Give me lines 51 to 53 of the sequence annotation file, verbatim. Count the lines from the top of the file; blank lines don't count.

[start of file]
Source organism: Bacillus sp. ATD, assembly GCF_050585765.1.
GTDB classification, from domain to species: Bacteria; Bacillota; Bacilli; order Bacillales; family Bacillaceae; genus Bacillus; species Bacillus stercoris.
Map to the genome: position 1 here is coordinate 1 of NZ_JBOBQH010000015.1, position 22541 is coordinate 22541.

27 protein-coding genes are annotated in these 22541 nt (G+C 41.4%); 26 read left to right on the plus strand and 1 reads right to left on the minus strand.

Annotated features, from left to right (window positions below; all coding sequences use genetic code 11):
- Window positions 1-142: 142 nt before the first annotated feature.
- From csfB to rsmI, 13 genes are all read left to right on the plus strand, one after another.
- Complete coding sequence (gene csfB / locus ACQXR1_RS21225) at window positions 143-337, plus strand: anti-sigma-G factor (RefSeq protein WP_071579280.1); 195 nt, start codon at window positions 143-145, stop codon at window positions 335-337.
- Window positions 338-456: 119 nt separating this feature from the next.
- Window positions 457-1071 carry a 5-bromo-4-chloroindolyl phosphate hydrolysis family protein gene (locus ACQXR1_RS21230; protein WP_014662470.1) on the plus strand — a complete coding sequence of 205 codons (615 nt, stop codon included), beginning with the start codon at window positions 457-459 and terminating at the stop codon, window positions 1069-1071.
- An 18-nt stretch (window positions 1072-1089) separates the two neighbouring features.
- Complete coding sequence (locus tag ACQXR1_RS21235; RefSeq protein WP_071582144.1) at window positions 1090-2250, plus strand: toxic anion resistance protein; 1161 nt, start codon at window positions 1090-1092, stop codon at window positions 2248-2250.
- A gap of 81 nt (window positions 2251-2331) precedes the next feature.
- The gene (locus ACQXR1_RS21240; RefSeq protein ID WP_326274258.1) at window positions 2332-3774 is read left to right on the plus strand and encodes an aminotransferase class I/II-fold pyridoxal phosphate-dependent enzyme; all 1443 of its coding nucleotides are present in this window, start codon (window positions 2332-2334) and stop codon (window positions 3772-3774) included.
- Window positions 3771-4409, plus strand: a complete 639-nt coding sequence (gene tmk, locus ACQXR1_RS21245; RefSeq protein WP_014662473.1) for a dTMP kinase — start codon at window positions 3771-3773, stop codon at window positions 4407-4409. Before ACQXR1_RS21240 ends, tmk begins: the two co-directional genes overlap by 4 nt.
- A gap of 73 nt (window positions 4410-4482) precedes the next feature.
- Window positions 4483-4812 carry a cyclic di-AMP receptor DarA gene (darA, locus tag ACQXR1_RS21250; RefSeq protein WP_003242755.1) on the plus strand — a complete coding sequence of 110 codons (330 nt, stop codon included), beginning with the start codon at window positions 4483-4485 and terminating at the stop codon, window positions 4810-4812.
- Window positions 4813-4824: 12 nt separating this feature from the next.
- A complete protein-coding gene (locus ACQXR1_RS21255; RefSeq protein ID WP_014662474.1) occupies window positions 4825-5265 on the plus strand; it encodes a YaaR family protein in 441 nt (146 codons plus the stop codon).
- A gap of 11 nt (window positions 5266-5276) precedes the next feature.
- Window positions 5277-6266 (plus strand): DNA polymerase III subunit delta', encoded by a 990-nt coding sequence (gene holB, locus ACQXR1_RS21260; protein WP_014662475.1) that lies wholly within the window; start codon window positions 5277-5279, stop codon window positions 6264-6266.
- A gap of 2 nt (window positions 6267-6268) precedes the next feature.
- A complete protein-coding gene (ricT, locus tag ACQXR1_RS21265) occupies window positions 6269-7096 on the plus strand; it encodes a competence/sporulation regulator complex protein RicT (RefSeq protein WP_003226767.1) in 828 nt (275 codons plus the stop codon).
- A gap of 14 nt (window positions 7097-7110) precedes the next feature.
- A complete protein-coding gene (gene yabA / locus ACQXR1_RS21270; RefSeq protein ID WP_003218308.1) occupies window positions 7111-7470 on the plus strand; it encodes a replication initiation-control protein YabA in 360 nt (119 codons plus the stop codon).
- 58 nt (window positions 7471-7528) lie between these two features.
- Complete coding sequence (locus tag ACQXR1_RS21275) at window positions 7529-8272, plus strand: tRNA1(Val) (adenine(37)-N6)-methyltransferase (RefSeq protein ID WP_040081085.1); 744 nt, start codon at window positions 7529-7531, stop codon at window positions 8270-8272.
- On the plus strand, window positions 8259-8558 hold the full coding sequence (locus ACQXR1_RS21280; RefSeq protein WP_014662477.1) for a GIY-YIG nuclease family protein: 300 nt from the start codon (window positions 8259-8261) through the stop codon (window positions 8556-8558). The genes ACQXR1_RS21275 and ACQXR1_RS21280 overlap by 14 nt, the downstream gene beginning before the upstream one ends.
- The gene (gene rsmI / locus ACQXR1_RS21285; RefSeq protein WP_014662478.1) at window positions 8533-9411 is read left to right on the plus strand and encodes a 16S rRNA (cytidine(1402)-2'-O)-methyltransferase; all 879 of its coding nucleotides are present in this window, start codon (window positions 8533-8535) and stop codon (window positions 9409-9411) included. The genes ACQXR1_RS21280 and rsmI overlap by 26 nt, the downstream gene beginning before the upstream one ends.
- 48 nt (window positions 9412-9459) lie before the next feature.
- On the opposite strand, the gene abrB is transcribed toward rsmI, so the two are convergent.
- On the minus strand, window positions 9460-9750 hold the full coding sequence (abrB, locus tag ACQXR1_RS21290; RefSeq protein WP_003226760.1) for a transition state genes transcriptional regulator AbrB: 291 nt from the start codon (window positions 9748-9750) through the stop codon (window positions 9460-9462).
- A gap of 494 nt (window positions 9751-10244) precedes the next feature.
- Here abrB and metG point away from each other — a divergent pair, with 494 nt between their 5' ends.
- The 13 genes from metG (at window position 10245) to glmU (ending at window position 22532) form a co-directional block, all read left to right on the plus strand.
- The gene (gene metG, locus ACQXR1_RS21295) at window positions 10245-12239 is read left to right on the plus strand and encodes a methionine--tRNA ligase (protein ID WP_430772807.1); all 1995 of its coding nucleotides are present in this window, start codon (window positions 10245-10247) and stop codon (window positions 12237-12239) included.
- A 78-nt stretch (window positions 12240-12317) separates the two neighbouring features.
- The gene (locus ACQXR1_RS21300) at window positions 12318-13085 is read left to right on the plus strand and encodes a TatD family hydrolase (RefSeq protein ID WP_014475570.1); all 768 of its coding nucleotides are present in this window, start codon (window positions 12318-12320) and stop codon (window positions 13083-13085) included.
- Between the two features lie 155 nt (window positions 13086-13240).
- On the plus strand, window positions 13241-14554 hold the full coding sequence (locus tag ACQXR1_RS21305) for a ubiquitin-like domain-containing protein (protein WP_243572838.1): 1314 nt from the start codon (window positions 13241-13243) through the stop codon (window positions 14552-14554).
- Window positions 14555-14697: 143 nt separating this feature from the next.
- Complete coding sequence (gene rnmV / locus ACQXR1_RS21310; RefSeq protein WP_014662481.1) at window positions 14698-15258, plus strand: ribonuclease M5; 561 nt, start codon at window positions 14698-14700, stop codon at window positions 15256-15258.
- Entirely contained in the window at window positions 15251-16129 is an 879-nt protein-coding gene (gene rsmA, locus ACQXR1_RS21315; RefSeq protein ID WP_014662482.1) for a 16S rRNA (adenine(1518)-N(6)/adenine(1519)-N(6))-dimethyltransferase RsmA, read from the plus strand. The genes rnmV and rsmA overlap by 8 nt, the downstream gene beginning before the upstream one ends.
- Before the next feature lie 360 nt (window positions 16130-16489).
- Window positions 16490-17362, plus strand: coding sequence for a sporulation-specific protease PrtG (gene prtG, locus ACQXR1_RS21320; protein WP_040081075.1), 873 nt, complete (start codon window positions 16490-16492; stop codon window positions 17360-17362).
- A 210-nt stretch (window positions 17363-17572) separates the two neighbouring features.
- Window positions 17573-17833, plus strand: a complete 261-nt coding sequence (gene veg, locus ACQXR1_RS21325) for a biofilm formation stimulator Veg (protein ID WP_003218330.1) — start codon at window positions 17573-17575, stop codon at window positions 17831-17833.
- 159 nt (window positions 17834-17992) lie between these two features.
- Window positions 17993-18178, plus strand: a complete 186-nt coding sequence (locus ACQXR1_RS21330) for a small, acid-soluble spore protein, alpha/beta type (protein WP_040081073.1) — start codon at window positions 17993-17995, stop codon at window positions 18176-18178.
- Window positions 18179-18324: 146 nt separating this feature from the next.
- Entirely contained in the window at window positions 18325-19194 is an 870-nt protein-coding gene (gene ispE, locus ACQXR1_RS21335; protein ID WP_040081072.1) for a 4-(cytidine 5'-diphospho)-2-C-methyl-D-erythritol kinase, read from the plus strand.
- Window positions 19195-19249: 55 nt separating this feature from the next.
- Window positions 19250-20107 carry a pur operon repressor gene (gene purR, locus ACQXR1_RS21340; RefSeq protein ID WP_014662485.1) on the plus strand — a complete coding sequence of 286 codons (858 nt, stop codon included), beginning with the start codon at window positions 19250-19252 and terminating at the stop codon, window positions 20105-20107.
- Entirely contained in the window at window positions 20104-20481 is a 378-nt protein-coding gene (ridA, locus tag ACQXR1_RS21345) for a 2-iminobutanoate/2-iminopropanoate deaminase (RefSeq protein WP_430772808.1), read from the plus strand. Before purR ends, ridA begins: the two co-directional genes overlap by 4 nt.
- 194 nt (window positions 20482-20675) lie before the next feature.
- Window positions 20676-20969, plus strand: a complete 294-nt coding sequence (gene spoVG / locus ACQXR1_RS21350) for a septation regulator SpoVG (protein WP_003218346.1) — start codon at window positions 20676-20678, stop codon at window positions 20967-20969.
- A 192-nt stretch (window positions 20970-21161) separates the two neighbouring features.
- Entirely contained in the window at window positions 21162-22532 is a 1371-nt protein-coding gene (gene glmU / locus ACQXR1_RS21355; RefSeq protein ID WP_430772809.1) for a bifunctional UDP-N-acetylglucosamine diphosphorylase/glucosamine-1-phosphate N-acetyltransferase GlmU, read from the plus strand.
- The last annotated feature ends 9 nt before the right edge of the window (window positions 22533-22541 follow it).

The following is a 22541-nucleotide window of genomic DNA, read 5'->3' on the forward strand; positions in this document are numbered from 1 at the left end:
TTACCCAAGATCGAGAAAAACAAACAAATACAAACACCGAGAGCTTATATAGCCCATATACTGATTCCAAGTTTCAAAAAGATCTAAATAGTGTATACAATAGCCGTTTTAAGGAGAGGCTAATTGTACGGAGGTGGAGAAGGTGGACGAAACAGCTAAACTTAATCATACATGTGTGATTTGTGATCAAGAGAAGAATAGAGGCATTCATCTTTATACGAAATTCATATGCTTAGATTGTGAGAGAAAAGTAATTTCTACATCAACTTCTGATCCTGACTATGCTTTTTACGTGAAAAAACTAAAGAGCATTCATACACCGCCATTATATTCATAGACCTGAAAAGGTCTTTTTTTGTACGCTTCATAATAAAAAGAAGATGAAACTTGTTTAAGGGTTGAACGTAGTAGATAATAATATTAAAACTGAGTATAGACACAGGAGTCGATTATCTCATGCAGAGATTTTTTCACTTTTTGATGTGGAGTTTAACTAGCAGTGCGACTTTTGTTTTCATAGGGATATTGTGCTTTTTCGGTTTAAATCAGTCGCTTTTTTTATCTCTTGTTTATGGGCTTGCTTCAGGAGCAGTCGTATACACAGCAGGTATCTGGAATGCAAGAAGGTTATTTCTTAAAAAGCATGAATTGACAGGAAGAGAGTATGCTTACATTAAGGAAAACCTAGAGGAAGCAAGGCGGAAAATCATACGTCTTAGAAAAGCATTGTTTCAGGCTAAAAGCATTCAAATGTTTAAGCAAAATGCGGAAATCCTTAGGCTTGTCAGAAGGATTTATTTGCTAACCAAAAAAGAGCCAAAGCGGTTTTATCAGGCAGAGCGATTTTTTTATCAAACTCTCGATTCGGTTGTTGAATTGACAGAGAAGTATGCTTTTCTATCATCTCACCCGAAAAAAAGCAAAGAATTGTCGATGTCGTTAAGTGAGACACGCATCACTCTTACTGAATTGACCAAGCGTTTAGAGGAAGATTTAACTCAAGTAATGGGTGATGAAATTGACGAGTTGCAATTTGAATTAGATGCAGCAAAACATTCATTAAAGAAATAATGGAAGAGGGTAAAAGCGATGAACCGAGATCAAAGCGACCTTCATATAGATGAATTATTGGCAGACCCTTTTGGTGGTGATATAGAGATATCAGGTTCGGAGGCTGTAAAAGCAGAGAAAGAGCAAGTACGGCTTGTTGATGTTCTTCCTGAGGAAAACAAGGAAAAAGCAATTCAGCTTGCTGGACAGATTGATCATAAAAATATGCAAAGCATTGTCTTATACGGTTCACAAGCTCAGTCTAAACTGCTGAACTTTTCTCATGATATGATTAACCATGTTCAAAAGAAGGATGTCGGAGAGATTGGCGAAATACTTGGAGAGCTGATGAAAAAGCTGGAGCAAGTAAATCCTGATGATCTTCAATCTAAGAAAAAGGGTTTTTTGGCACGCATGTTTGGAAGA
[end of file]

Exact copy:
- Entirely contained in the window at window positions 18325-19194 is an 870-nt protein-coding gene (gene ispE, locus ACQXR1_RS21335; protein ID WP_040081072.1) for a 4-(cytidine 5'-diphospho)-2-C-methyl-D-erythritol kinase, read from the plus strand.
- Window positions 19195-19249: 55 nt separating this feature from the next.
- Window positions 19250-20107 carry a pur operon repressor gene (gene purR, locus ACQXR1_RS21340; RefSeq protein ID WP_014662485.1) on the plus strand — a complete coding sequence of 286 codons (858 nt, stop codon included), beginning with the start codon at window positions 19250-19252 and terminating at the stop codon, window positions 20105-20107.